Consumers who do not disclose the income earned on crypto assets will attract the same penalties ordinarily applicable for not disclosing assets. This means that consumers will be liable for a fine or imprisonment for a period of up to 2 years. Consumers who have not yet disclosed income earned/accrued are strongly encouraged to make use of the Voluntary Disclosure Programme provided for in terms of the Tax Administration Act  2011. Section 227 of Tax Administration Act states that:

“The requirements for a valid voluntary disclosure are that the disclosure must—

(a) be voluntary;

(b) involve a ‘default’which has not previously been disclosed by the applicant or a person referred to in section 226(3);

(c) be full and complete in all material respects;

(d) involve the potential imposition of an understatement penalty in respect of the ‘default’;

(e) not result in a refund due by SARS; and

(f) be made in the prescribed form and manner”

Reason for the regulation

The general opinion or “vox pop” amongst consumers is that SARS and the SARB see crypto assets as a threat to central banks as it will disrupt traditional modes of providing financial services. The peer to peer system will do away with the middleman in the form of banks, agents and brokers and the associated costs amongst others by making use of the decentralised network to complete transactions.  There are, however, commercially sensible reasons for regulating crypto assets, the foremost being the associated consumer risk. Proper regulation can serve to prevent the practice of crypto assets being used to:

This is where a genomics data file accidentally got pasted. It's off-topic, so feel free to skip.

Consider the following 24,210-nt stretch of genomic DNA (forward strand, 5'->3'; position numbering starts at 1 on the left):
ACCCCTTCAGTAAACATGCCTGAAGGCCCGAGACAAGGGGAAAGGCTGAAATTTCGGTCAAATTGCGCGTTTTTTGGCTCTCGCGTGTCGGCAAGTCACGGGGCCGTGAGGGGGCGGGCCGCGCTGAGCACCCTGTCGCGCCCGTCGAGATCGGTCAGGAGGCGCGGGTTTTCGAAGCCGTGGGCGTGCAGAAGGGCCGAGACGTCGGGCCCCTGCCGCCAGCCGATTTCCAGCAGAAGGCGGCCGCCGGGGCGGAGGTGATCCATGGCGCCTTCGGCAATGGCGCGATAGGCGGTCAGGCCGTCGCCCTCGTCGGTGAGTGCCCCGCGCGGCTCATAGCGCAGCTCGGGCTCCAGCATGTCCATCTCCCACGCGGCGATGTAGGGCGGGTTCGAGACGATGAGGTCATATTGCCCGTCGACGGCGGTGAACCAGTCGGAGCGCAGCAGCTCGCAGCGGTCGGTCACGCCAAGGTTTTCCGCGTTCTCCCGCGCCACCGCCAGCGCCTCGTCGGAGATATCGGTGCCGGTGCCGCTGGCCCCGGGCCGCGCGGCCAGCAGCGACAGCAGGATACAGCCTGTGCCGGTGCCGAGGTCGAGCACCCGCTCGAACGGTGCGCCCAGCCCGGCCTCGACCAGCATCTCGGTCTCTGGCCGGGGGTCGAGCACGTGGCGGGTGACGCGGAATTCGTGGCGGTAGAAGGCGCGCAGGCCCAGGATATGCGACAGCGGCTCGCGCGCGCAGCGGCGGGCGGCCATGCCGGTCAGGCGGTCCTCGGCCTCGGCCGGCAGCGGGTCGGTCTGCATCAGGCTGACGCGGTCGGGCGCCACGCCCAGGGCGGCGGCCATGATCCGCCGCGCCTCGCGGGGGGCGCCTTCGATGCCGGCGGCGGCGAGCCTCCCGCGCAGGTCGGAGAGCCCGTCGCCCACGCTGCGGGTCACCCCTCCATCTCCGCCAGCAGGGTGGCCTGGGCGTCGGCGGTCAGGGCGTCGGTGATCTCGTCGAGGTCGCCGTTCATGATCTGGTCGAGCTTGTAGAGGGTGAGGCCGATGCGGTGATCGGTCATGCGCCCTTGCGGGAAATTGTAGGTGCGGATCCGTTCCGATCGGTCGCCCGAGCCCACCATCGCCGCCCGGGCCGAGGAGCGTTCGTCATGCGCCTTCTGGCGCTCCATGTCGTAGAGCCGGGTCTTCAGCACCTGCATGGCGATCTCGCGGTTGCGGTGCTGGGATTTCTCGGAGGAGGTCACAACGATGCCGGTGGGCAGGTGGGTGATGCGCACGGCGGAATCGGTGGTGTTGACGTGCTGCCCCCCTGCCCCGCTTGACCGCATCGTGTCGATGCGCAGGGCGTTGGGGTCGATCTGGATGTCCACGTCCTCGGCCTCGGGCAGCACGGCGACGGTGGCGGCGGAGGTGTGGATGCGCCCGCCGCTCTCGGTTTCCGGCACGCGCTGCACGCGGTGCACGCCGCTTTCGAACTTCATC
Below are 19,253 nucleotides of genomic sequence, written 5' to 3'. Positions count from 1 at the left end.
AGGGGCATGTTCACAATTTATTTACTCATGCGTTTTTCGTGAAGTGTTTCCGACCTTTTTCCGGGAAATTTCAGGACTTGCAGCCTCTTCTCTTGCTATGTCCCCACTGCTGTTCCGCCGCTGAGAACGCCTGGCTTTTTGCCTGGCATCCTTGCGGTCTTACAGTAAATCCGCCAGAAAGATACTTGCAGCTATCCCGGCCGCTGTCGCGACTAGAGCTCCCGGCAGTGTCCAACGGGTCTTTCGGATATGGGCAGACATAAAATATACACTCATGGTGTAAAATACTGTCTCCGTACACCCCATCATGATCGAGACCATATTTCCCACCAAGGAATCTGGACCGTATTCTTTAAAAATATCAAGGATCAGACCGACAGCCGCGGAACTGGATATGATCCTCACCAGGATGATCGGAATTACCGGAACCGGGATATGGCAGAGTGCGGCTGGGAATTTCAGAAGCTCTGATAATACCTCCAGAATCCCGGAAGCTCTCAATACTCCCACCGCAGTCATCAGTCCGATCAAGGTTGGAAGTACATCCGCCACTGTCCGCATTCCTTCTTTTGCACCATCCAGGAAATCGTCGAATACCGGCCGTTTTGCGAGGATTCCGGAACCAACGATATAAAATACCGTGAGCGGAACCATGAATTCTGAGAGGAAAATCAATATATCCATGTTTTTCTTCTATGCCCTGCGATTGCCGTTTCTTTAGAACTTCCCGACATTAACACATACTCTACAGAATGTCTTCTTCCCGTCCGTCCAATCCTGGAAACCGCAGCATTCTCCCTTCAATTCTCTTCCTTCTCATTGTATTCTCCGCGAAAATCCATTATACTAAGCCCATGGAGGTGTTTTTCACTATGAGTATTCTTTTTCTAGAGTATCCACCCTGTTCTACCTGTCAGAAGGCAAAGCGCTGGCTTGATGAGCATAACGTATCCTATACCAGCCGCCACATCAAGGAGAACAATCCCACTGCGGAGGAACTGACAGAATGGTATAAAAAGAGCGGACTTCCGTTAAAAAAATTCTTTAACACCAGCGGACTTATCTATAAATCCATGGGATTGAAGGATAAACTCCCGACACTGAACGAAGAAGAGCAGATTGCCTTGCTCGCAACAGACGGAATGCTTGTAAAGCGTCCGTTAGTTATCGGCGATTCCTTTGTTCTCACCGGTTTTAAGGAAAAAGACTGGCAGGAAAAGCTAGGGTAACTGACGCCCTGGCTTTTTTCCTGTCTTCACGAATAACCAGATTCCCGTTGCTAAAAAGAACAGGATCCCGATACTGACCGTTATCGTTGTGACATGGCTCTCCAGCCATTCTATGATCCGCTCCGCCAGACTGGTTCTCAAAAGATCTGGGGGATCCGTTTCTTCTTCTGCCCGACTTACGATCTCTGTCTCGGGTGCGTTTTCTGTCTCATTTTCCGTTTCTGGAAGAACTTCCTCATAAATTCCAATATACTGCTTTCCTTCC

• Launder money;
  • create tax evasion schemes; and
  • finance illegal activity.

There are already reported incidents of these activities occurring. Without regulation, it would be difficult to trace and identify illegitimate transactions and keep track of inflows and outflows in the country, which could pose a national security risk. One such example is where organised crime groups use crypto assets to create liquidity in a country. Another is where prices and the market share value are manipulated by individuals or private entities. The regulation ought to ameliorate these risks.